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Matthew Fryer, VP and chief data science officer, Expedia Group

Path to power

 

I started my career in OR/analytics at British Airways improving airport and commercial decisions over six years, rising to senior consultant. Following BA, I spent four years at Debenhams as the OR manager covering store location, space allocation, ranging optimisation and general analytics. I moved to Expedia Group/hotels.com, building and leading the analytics team of 60-plus professionals, rising to VP analytics, transforming from an EMEA focus to a global focus. The role encompassed all analytics/data aspects, including MVT testing, BI, data product management, customer analytics and more. My current role is to create, build and lead a dedicated data science and AI function owning all aspects of the algorithmic lifecycle. I lead highly-skilled teams of data scientists and the engineers/product managers of our machine learning platforms, reporting to the brand president and part of the senior leadership team. Algorithms are a fundamental part of the Expedia Group/hotels.com strategy including our main marketplace matching algorithm, optimising content and marketing using deep learning among hundreds of other use cases. I was awarded the inaugural Machine Learning Hero award by Amazon Web Services in Q4 2018.

 

What has been the highlight of your career in the industry to date?

 

Wow, this is a tough question - there have been many. If I had to pick one, it would be building out the data science/AI team and strategy influencing the whole organisation to move to an AI-first approach. Seeing the improvement in customers’ experiences that has come from using AI is immensely rewarding.

 

If you could give your younger self some advice about how to progress in this industry, what would it be?

 

Fundamentally, always remain curious with a thirst for constant learning. I would add a close second of learning how to influence stakeholders, especially how to explain your work as a story. As Marshall Goldsmith said, what got you here, won’t get you there.

 

Did 2018 turn out the way you expected? If not, in what ways was it different?

 

In many ways, 2018 turned out the way I expected and often exceeded those expectations, including many of the key events of 2018 such as GDPR implementation and Brexit planning, to name a couple. The travel market is incredibly fast-paced, hence you need to be resilient and to expect the unexpected. Usually, what you plan at the start of the year is very different from the eventual work. Outside of data/analytics, I think the most unexpected was England getting to the semi-finals of the World Cup.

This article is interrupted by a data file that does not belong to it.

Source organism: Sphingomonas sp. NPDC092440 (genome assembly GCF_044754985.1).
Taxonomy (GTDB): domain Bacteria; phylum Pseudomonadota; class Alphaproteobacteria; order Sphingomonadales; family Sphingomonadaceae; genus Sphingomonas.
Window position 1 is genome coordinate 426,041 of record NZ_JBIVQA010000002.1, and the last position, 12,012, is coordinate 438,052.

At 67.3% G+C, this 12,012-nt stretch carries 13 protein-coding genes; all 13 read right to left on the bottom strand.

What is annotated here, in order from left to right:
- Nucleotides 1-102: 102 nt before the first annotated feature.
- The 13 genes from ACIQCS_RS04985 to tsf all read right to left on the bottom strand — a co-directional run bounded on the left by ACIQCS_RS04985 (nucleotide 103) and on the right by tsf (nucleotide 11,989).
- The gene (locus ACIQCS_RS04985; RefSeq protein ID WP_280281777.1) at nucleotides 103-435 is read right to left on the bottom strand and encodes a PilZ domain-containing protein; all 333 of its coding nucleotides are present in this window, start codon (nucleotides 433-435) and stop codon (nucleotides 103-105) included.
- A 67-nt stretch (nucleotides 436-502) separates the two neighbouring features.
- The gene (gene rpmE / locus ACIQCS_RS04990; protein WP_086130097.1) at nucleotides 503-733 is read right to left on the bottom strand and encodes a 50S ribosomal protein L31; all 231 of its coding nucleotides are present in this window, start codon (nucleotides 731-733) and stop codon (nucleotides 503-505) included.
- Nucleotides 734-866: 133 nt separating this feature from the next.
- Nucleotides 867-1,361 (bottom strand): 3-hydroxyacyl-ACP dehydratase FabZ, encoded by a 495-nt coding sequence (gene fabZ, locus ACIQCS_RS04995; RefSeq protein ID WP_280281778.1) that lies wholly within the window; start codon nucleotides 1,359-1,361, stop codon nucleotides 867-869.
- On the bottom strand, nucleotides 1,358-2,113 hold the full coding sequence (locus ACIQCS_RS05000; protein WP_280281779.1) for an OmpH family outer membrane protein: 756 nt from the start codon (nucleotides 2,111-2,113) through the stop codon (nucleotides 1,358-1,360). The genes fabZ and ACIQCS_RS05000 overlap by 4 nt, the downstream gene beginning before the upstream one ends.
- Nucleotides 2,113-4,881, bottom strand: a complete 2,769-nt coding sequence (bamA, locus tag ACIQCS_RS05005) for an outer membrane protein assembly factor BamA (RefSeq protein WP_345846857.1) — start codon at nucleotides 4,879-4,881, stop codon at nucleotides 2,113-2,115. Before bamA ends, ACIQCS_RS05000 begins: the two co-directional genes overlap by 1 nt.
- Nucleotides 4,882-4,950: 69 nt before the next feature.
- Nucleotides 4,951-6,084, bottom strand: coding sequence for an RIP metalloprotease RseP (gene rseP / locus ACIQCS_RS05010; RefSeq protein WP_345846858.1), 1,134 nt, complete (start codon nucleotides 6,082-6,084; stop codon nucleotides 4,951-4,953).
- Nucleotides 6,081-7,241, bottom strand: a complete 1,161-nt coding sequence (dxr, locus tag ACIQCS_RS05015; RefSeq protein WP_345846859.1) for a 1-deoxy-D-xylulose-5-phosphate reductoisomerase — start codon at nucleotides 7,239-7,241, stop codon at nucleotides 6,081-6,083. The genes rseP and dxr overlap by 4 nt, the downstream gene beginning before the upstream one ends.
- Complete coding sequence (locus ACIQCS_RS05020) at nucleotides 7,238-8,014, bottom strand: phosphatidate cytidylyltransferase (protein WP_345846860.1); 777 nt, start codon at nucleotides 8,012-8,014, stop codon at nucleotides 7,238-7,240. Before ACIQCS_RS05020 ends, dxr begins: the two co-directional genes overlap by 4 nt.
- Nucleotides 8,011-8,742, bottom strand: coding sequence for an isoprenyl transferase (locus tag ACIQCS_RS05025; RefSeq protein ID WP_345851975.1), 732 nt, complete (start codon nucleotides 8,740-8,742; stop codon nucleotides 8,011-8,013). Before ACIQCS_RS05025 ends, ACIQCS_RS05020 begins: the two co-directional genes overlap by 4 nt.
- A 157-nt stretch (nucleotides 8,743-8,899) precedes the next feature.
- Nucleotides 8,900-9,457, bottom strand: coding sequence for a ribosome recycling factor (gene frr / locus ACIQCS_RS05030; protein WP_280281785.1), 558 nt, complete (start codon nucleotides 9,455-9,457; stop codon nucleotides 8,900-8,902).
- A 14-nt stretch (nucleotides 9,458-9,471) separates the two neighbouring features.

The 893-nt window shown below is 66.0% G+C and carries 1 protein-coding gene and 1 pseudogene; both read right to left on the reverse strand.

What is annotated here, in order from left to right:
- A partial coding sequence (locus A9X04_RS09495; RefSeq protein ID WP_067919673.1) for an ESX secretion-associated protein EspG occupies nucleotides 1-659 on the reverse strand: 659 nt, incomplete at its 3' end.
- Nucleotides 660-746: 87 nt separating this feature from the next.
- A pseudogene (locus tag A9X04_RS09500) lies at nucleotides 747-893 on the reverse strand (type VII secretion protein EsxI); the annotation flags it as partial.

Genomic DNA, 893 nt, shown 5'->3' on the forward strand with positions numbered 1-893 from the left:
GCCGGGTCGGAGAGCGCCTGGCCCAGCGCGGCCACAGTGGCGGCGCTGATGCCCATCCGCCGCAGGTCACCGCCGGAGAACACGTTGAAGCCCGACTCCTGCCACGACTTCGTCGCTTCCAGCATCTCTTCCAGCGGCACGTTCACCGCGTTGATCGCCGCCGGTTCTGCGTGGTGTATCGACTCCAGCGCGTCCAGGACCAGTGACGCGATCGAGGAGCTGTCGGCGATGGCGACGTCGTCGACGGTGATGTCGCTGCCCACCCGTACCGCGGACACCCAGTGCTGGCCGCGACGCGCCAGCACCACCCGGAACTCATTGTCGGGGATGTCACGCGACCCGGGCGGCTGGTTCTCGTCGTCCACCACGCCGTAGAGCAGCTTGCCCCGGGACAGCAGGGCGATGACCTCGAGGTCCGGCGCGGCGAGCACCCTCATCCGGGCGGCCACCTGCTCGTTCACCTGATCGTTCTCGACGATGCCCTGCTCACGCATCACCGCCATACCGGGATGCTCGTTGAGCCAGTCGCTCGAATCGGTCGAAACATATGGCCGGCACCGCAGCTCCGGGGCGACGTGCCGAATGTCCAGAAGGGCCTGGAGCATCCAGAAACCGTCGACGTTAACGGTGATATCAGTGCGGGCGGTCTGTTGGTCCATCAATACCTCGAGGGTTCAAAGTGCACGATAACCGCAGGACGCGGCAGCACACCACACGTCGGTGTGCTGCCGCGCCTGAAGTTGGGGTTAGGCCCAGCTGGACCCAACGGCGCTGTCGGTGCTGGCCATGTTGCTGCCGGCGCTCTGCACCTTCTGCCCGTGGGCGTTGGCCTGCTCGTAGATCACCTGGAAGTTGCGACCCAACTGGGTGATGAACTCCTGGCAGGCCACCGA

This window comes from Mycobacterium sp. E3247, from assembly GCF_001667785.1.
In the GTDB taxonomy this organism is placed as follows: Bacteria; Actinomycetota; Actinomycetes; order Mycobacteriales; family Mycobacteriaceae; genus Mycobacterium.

What do you expect 2019 to be like for the industry?

 

I think some of the key themes of 2018 will minimally continue and likely increase in pace in 2019 such as: machine learning/AI, data governance/privacy, self-service analytics/automated machine learning, data quality and availability, streaming-first thinking, integrated data/attribute stores, cloud platforms/services, challenges finding talent (especially diverse talent). The one area I suspect will see a much larger leap is the value placed on data and analytics/AI skills in senior leadership and boards across industries, governments, etc.

 

Talent and skills are always a challenge to find - how are you tackling this in your organisation?

 

Overall, we apply a similar data-driven approach to this challenge as to others in the business, including applying data analytics to the funnel and experimenting with all aspects of the hiring approach. This is especially key to create diverse teams which I think is a still a very significant issue for our industry. I am very proud of our new internal machine learning and data academy. Building skills and facilitating career changes from within is critical for retention through to creating new future talent. It is a buyer’s market in a number of skill areas. We focus on being the most attractive choice for key talent from interns through to experienced professionals.

 

What aspect of data, analytics or their use are you most optimistic about and why?

 

The positive impact from machine learning and AI. I think the combination of the significant value they deliver, immense variety of use cases, increased talent availability, quality and maturity of the algorithms and technology with the power of deep learning academic and industry research mean these are now must-haves for any organisation.

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